The solution: We’re not saying try to make everyone happy. That’s practically impossible, and a recipe for disaster. But do take into consideration the opinions of the team who will benefit most from the changes that the IT Project will make. Listening to their feedback and taking it on board will help them to feel more valued, and will increase the likelihood of technology being adopted if they feel that their needs are being met, and that the time it will take to get used to a new system will result in their everyday lives becoming less complicated.

  • Little To No Testing

The problem: When setting out on the journey of implementing new technologies, it’s hard to say what problems may arise. Not even the experts put new tech in place without hiccups every single time. The new solutions may not gel well with existing technologies and systems. Or a small annoyance that you experience on a regular basis could evolve into a bigger problem when a new technology is introduced.

The solution: If even the experts don’t always get implementations right first time, every time, then you’ve got to be asking yourself what can possibly be done. And the answer is simple. Testing. Not just one-off check-that-everything’s-fine-and-leave-it-alone king of testing either. We’re talking regular, consistent, systematic testing. Because it’s during the tests that you’ll find the bugs, the hiccups, the incompatibilities, and you’ll have the chance to fix them before they put a strain on your time and resources.

Why Most Solid Systems IT Projects Succeed

We’ve spent the past thousand-odd words in this article answering the question of ‘why do IT projects fail’, but the truth is that most of the projects we put in place… don’t. They succeed. They thrive. They see the companies that we work with every day meeting and exceeding their goals. So, why is that?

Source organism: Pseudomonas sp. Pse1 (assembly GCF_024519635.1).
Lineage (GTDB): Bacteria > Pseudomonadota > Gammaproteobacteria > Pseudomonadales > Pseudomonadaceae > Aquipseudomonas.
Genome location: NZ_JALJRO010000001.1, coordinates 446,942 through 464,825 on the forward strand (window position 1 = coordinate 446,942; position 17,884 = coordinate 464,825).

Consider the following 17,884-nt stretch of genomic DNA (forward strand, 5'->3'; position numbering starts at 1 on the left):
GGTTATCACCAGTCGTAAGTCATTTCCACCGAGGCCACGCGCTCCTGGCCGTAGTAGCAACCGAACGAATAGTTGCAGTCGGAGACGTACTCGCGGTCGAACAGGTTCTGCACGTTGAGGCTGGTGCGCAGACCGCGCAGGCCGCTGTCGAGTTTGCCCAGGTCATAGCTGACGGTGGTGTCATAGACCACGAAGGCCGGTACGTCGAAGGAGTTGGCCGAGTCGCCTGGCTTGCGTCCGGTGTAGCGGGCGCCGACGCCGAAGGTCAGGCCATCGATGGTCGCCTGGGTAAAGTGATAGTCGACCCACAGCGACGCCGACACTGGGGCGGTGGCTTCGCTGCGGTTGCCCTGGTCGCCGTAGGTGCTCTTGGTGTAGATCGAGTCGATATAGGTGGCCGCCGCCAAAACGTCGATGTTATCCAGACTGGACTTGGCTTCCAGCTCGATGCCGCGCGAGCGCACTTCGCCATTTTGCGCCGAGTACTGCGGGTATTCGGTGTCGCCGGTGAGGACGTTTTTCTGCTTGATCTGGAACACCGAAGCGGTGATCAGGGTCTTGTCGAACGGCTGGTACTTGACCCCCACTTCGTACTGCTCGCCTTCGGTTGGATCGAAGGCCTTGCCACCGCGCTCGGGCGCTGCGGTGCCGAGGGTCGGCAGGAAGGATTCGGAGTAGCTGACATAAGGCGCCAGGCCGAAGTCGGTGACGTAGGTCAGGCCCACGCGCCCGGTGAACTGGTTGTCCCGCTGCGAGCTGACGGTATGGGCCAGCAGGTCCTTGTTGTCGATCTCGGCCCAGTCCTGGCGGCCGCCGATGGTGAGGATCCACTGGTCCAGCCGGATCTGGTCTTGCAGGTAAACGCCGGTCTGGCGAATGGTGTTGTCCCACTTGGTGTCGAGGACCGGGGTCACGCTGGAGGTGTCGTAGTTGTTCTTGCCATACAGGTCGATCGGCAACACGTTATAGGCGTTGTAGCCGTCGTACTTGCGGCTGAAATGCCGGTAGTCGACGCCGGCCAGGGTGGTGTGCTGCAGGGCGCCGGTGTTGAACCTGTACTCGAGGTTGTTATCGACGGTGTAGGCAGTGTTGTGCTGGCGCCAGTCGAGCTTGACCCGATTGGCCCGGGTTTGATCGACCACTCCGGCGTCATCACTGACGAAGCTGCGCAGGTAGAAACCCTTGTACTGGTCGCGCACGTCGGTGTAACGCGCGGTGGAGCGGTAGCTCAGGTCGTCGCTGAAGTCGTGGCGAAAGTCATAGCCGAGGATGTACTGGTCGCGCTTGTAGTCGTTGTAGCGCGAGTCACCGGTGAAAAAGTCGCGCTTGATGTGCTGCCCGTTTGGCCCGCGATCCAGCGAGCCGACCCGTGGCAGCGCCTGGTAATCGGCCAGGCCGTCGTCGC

It’s pretty simple. We understand how to run IT projects well. We don’t look at an IT project and see a single new technology implementation. When your company comes to Solid Systems and says ‘help us’, we see it as more than an opportunity to show off our exceptional IT support. We see it as the perfect opportunity to grow your business, and ours in turn. We want to see your IT projects succeeding, because it means that we are successful in what we love to do.

Why do most IT projects fail? Because they don’t have a dedicated team with the experience and expertise behind them that Solid Systems offers. Because the companies that put them in place aren’t always thinking strategically and looking at the bigger plan. At Solid Systems, this is what we’re all about – giving you the support and the Managed IT services that you need to step confidently into the future.

What are you waiting for? Book a consult with us today to find out how we can see your IT project become a success.

Michael Claxton

Michael Claxton

Co-Founder and CEO of Solid Systems | I am a father of two, and a mentor of many. My calm focus makes me a natural leader, both in and out the office, and I have a unique skill in nurturing leadership qualities in others as well. But most of all, I understand the true value of time and the ways that technology can optimise efficiency within a business and see humans making the most of the time available to them, both in terms of productivity, and in terms of personal growth.